Ep. 359: Creating Sold-Out Services for Coaches with TaVona Denise


I'm so excited to introduce you to this week's guest on Pep Talks for Side Hustlers, TaVona Denise!

TaVona Denise is setting a new standard for how coaches book out their one-on-one services and fill their group programs so they can actually make money doing what they love. After having multiple 5 to 6 figure launches that left her exhausted and overwhelmed, she created the Launch Optimization Method to help fellow coaches crush their launch goals without burning out.

TaVona is the founder of the Launch Lounge for Coaches, the author of Unstoppable Success: How to Finally Create the Body, Business and Lifestyle You Want, and the voice behind the podcast, Breaking Protocol. When she is not handling business, you’ll often find her in a book, at the movies, or on her bike!

Push play to listen to this week's episode, or read the full transcript below!

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Shannon Mattern: Welcome to episode 359 of Pep Talks For Side Hustlers. And I am so excited to introduce you to today's guest, Tavona Denise, and Tavona is on a mission to help you create a life you love and a business on your terms. She is the voice behind the Breaking Protocol Podcast, author of Unstoppable Success, and she teaches Type A entrepreneurs how to achieve their goals without the hustle, overwhelm and burnout. So Tavona. Thank you so much for being here on Pep Talks For Side Hustlers. Can you share a little bit more with our listeners about you and what you do?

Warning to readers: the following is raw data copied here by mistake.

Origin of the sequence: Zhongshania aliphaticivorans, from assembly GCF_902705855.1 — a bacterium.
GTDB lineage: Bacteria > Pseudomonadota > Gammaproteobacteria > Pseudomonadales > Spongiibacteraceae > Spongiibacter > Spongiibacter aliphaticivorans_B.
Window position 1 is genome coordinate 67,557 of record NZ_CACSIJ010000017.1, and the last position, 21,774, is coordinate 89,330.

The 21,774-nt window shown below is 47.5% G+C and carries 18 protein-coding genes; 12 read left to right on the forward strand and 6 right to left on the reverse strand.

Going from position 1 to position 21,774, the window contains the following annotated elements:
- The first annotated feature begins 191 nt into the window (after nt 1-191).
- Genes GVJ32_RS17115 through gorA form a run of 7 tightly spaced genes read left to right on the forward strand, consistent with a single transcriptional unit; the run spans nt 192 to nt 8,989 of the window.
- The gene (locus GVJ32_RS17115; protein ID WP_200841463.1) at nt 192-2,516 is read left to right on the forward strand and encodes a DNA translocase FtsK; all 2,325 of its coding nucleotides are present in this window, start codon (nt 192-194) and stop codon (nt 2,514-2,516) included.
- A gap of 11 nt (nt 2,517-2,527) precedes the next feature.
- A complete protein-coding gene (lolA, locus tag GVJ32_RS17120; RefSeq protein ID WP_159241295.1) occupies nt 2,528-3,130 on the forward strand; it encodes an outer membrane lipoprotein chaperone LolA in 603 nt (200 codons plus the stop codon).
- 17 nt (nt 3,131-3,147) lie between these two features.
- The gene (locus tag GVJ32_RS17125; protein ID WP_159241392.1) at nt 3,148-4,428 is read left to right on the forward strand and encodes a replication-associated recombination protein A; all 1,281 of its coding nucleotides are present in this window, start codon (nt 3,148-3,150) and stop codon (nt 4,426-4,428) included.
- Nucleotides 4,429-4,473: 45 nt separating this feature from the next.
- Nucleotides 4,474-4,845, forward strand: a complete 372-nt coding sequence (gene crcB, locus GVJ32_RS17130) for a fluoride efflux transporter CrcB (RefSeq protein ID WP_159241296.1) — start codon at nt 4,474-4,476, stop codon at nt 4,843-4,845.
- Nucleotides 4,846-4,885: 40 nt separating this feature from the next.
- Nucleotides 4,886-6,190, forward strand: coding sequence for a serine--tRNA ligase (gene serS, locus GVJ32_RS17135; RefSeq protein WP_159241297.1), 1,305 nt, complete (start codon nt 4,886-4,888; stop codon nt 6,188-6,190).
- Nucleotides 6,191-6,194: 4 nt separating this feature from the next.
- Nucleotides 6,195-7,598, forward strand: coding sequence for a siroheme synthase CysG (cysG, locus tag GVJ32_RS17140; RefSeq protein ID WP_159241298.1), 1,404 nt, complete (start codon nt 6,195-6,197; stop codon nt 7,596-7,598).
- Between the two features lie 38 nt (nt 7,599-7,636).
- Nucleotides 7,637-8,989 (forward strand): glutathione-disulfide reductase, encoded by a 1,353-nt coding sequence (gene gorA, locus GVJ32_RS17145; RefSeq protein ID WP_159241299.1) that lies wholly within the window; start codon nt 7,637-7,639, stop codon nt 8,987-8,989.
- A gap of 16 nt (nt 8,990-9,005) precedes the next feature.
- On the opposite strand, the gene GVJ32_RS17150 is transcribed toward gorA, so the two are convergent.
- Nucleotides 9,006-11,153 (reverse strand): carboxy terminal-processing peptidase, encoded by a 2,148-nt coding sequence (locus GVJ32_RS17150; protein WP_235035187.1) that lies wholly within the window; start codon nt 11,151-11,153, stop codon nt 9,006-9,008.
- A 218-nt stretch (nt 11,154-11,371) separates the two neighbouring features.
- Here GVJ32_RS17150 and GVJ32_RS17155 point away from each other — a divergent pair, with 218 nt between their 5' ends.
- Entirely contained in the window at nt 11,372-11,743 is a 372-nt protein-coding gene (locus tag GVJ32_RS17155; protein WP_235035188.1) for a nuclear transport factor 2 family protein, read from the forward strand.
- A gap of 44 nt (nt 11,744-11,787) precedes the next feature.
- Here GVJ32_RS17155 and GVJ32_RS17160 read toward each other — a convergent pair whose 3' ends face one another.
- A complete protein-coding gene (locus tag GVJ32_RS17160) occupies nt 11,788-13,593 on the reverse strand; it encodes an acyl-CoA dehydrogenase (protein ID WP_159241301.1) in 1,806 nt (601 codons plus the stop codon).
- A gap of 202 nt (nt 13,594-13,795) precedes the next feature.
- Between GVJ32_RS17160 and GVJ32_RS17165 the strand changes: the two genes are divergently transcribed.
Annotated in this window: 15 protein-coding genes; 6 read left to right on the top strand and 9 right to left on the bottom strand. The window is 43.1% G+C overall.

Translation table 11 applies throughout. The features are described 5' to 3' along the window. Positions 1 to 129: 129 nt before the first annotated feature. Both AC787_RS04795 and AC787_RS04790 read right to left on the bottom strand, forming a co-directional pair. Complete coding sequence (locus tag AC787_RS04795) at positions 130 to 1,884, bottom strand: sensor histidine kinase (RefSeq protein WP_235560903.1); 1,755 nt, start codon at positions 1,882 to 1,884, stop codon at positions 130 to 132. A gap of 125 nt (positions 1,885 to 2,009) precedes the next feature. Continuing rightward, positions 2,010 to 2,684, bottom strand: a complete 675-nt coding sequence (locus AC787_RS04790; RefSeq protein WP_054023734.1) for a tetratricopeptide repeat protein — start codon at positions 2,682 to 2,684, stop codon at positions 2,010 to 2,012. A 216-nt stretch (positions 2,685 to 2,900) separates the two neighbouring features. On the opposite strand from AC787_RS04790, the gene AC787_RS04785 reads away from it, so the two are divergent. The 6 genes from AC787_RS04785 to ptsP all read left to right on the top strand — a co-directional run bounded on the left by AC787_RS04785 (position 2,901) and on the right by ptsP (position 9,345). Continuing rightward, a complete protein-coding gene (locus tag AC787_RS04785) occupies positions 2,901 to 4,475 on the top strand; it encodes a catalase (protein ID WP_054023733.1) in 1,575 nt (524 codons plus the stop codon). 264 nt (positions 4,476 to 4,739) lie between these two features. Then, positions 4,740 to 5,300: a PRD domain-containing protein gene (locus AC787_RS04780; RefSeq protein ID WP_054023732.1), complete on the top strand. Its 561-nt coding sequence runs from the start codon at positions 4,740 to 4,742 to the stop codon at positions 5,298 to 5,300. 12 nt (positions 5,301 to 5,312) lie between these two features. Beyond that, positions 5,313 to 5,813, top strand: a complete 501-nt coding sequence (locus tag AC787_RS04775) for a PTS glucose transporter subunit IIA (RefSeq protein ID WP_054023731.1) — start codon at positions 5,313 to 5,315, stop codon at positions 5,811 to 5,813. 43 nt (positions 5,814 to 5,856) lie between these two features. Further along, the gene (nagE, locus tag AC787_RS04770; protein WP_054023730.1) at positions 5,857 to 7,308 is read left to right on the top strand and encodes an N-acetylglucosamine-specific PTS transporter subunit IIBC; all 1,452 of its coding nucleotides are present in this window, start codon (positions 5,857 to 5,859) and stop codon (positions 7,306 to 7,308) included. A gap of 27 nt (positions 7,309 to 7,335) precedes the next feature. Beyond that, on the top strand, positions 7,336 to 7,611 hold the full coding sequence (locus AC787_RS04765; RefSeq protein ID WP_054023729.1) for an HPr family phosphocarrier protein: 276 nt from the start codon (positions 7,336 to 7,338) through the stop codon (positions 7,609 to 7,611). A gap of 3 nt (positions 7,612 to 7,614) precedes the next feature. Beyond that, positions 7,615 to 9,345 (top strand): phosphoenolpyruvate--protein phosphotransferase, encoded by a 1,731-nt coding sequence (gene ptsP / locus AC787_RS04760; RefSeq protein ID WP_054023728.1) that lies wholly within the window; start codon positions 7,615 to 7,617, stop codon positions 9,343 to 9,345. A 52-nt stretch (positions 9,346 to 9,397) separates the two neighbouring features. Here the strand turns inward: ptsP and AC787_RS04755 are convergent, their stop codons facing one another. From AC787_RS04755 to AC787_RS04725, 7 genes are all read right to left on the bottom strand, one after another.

Tavona Denise: Oh for sure. Thank you for having me Shannon. And yes, I'm Tavona Denise and I actually have a background in healthcare. And for so many of you all that have been going with us through this awful journey through the pandemic, know that healthcare professionals were burned out before, so you know it's like that now. And I started helping my colleagues with burnout and it got to a place where I'm like, you know what, it's one thing to be burned out and not have autonomy, but I know how to do business. So let me help you get that started. And I went from helping them make the transition from healthcare into a coaching business. And then I really found my niche in helping with launches. And you and I were talking briefly about that because I think about them completely differently. Mostly like a party, like an event. So that is a very, very little bit about my journey and how I help people today.